Constitution Party's candidate could hurt Romney in Va.
Constitution Party presidential candidate Virgil Goode is a staunch opponent of immigration and a fiscal and social conservative.
The New York Times
POWHATAN, Va. — Virgil Goode has no chance of winning the presidency. But in his home state of Virginia, his quixotic quest for the White House as the Constitution Party candidate could peel votes away from Mitt Romney, and that is making some Republicans nervous.
"Why would you do this?" Susan Ferreri, a small-business owner, asked Goode recently when he dropped by an Italian restaurant in the Richmond suburb of Powhatan to rustle up votes. "I'm against Obama, and I will go with Romney, and I just really hope you don't upset it."
Goode, 66, a former congressman who is a staunch opponent of immigration and is a fiscal and social conservative, politely defended himself and moved on.
"I have heard that argument before," he said later.
Indeed he has. In many states, Republicans have worked to suppress Goode's candidacy. He is on the ballot in at least 26 states, including Washington, and is running as a write-in candidate in an additional 14. Republicans succeeded in blocking him in Pennsylvania; Goode said it would have cost him $100,000 to fight to have his name included and he did not have the money.
The suppression efforts failed in the swing state of Virginia, where President Obama and Romney are running neck and neck in the battle for 13 electoral votes. In the latest Fox News poll in Virginia, Goode is backed by 1 percent of likely voters.
Goode has roots as a country lawyer in the bucolic southwestern town of Rocky Mount, where he is a household name and has a base of regional support.
"The problem for Romney is he is culturally so opposite from most voters in Southside Virginia that there is an area for Virgil Goode to win votes," said David Wasserman of the nonpartisan Cook Political Report. "In 2008, there were close to 40,000 votes cast for third-party candidates in Virginia. What if Virgil Goode took 25,000 votes? That could be a potential difference maker."
The Romney campaign says it is not worried. "This election is a very clear choice between two candidates," said Rich Beeson, Romney's political director.
But Tom Davis, a former Republican congressman from Virginia, is more cautious. "I don't think his candidacy is helpful," Davis said of Goode.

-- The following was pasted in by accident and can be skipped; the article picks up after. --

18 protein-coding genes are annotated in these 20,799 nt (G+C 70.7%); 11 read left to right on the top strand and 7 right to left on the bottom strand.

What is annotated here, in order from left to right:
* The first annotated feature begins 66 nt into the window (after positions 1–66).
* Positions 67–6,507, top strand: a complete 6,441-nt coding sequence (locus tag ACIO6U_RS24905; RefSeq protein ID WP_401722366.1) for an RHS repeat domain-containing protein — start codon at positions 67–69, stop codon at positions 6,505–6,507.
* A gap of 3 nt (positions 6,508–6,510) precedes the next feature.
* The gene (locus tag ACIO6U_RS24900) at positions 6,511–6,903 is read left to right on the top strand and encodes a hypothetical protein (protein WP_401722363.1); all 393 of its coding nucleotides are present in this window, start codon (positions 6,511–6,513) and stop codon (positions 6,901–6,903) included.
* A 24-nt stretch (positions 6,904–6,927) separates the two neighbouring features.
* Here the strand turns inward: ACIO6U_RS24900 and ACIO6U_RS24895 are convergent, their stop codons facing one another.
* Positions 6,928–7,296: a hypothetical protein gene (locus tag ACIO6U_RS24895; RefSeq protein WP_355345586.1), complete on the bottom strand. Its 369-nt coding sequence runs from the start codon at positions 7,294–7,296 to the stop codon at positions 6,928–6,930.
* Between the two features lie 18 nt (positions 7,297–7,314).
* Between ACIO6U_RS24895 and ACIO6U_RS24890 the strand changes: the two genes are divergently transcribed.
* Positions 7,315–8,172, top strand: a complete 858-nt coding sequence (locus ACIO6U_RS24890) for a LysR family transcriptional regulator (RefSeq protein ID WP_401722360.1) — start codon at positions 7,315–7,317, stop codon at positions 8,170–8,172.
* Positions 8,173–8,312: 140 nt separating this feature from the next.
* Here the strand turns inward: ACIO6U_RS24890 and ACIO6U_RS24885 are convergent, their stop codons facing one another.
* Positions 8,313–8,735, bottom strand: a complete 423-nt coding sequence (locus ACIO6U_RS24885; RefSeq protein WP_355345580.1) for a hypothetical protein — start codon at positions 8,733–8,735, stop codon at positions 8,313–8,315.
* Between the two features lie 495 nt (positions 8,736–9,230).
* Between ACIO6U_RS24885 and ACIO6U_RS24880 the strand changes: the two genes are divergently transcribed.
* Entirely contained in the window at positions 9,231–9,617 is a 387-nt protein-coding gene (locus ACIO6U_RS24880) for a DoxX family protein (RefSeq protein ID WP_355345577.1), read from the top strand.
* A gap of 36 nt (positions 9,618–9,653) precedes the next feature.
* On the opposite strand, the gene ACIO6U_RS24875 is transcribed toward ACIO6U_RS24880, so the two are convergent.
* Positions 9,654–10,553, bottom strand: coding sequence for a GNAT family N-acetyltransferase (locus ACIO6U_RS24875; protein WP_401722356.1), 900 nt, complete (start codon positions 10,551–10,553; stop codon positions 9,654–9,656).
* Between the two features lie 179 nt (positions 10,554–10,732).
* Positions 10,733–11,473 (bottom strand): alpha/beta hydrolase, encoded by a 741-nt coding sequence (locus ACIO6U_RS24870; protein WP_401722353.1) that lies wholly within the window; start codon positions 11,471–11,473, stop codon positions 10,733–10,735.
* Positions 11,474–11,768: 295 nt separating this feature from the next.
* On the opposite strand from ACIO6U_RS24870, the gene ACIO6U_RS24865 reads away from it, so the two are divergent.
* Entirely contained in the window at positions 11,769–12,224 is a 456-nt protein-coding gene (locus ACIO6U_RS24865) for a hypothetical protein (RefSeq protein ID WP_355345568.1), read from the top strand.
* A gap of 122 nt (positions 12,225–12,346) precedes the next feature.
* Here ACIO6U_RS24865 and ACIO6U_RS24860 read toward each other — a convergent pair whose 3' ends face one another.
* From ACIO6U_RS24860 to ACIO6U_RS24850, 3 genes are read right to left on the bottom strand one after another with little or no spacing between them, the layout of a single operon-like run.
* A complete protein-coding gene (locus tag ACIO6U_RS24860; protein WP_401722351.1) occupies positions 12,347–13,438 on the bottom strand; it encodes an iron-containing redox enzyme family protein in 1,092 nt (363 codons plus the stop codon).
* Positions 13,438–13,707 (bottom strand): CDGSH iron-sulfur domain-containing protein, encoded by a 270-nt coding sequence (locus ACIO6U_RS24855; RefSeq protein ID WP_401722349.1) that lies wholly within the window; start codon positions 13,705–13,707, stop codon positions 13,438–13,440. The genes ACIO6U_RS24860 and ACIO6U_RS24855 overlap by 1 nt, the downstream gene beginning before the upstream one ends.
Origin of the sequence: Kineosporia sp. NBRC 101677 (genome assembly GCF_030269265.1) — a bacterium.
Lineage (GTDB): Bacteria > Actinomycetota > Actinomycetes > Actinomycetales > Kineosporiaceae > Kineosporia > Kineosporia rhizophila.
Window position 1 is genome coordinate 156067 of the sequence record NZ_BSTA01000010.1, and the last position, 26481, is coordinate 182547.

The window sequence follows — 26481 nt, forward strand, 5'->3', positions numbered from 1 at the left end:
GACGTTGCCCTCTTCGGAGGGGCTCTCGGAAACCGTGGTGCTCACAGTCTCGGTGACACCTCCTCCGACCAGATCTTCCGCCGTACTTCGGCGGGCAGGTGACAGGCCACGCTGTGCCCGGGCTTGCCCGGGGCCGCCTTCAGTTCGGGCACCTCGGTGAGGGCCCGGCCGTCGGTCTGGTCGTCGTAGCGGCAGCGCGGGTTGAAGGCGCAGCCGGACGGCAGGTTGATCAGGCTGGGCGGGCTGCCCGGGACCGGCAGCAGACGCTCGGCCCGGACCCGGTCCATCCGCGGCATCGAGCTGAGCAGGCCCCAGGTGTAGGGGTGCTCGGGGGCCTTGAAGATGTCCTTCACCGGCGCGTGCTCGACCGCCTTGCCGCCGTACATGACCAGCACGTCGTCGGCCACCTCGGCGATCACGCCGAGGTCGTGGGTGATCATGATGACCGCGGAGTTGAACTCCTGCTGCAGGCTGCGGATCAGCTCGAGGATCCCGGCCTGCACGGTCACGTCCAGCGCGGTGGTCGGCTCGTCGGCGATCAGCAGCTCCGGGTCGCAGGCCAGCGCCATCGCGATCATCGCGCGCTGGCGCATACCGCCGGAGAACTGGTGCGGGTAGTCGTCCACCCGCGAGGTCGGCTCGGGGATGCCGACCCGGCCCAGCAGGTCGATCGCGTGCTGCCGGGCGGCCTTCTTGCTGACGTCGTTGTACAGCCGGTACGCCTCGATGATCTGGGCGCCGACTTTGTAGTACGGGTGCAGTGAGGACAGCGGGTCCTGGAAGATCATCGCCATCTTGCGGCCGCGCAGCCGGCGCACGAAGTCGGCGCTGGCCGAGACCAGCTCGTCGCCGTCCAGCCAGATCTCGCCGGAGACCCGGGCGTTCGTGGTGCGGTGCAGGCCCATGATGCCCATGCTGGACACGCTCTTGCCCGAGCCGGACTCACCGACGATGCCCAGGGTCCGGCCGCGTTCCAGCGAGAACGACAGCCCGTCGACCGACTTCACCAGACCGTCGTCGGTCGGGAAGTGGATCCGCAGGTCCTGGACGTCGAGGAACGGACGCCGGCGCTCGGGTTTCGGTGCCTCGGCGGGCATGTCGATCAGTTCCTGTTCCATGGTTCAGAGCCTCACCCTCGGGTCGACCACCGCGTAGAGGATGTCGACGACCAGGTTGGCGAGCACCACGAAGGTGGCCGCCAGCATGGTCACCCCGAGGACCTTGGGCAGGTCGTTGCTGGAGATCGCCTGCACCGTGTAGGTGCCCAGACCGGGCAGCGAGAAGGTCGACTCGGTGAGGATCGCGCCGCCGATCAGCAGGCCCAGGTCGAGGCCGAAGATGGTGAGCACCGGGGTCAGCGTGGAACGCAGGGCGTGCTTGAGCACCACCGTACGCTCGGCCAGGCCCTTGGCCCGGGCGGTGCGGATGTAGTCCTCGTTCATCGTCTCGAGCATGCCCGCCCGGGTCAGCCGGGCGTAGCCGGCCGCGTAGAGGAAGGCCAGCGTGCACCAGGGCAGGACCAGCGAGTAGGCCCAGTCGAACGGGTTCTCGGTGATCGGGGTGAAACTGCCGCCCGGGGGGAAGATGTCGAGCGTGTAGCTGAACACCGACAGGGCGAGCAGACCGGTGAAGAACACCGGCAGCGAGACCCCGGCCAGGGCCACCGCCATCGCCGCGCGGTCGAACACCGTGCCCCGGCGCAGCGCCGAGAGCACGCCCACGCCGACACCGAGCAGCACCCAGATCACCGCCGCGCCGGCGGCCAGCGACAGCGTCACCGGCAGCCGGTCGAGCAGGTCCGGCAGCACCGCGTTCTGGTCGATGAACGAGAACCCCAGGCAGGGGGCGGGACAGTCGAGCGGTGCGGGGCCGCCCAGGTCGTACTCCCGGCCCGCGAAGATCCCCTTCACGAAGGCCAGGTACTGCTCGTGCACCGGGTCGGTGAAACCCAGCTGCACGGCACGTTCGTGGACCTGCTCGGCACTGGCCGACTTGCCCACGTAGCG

To say Goode is running his campaign on a shoestring would be an understatement. He does not take money from political-action committees and refuses all donations of more than $200. He has spent about $200,000, including, he said, $65,000 to $70,000 of his own money.
He has been traveling the country in a blue Honda Civic with 140,000 miles on it and a pile of blue-and-white "Goode for President" signs stuffed in the trunk. He keeps a shower caddy filled with toiletries on the floor near the front passenger seat. In the back seat, there is a box of Raisin Bran: "In case I need breakfast," Goode said.
His sister answers the phones, and his wife, Lucy, keeps the books. He has a driver, a friend named Danny Turner. But there is no press secretary; Goode returns calls himself.
His platform is simple. His jobs plan is to end all illegal immigration — and legal immigration, until the U.S. unemployment rate drops below 5 percent. He also favors ending automatic citizenship for children born in the United States to illegal immigrants and would not allow them to attend public schools.
He also says he would "end the stranglehold of super PACs on politics," drastically reduce regulation on businesses and balance the budget immediately, though he does not say how. He is against abortion and same-sex marriage. If elected, Goode said, he would serve only one term.
Goode, who was elected to Congress in 1996 but lost his seat in 2008, began his career as a Democrat but infuriated the party by voting to impeach President Clinton. Then he was an independent and later a Republican; in 2010, he joined the Constitution Party, which advocates a strict interpretation of the Constitution.
In 2006, he offended many colleagues — and constituents — by attacking Rep. Keith Ellison, D-Minn., the first Muslim elected to Congress, for taking the oath of office with his hand on a Quran. Goode's remarks helped in his losing his seat, said Wasserman of the Cook Political Report.
But in Powhatan, Goode found at least one supporter: Rachel Bondurant, 69, who grew up near Rocky Mount. As she dug into a plate of spaghetti at the Italian restaurant, he slipped a campaign flier on the table, and soon they were talking about family connections and a new movie about moonshiners set in their home county.
"I don't like who else is running," she said afterward. "I like him."